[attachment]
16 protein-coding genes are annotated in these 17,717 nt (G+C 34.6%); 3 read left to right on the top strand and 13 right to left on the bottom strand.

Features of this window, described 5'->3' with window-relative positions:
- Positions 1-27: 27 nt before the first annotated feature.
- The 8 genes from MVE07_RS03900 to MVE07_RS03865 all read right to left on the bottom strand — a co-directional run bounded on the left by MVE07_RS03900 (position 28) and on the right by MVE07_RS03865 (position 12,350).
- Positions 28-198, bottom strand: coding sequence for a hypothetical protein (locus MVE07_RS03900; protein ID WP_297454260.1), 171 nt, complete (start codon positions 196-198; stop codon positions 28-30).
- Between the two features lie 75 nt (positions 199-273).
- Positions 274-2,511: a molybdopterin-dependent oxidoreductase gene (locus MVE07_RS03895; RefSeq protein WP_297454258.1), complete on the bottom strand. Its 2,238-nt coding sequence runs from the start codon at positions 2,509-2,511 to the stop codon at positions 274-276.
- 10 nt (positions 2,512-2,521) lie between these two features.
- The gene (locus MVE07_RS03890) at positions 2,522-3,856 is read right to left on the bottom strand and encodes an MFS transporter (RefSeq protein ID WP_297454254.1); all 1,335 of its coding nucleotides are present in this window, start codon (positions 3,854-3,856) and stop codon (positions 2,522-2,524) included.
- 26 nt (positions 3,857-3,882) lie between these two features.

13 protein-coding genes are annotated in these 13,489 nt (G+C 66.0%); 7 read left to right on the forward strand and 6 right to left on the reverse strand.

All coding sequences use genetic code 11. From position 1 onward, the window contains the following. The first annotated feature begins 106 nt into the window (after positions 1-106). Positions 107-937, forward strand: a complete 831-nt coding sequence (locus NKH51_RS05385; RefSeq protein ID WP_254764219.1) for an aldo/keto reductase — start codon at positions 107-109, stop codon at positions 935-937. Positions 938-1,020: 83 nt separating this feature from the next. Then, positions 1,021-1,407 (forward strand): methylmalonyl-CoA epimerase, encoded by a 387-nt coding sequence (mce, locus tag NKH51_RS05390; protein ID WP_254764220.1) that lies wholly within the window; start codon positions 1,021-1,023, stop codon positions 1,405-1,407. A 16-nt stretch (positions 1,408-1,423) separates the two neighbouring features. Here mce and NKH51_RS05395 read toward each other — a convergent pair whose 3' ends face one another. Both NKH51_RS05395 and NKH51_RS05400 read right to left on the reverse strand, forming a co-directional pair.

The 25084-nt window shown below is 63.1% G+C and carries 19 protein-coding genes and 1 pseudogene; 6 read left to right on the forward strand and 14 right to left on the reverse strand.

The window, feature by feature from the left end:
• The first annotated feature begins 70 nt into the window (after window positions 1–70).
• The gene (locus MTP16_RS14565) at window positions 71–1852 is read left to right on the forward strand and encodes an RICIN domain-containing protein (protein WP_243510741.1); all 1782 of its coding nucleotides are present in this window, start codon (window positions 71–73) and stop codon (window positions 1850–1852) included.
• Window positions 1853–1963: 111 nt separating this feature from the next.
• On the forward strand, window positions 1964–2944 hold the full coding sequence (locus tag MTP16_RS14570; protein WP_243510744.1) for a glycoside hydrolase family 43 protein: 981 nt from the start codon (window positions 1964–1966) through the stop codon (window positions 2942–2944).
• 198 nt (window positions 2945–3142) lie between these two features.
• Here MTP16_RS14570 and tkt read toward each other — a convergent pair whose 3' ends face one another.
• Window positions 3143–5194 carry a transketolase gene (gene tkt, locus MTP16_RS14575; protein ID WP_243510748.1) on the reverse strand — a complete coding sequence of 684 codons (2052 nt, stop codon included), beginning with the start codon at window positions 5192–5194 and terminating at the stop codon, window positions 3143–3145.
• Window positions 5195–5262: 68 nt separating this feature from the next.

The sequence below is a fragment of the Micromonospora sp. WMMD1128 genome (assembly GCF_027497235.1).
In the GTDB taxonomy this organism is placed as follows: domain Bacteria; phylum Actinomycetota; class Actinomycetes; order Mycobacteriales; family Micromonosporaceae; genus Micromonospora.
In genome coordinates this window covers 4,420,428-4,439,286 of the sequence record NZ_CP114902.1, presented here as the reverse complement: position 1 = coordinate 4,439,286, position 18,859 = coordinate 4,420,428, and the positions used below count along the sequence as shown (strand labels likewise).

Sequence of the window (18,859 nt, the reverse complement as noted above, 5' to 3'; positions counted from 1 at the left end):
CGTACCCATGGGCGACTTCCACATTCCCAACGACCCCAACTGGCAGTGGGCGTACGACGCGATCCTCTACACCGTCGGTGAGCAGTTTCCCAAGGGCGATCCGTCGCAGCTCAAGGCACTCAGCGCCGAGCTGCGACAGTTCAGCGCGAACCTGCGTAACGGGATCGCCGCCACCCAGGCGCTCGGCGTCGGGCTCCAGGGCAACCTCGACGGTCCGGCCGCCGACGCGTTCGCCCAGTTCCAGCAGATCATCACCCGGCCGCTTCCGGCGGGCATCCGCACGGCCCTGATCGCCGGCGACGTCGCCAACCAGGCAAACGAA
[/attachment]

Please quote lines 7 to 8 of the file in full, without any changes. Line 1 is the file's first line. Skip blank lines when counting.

- Positions 274-2,511: a molybdopterin-dependent oxidoreductase gene (locus MVE07_RS03895; RefSeq protein WP_297454258.1), complete on the bottom strand. Its 2,238-nt coding sequence runs from the start codon at positions 2,509-2,511 to the stop codon at positions 274-276.
- 10 nt (positions 2,512-2,521) lie between these two features.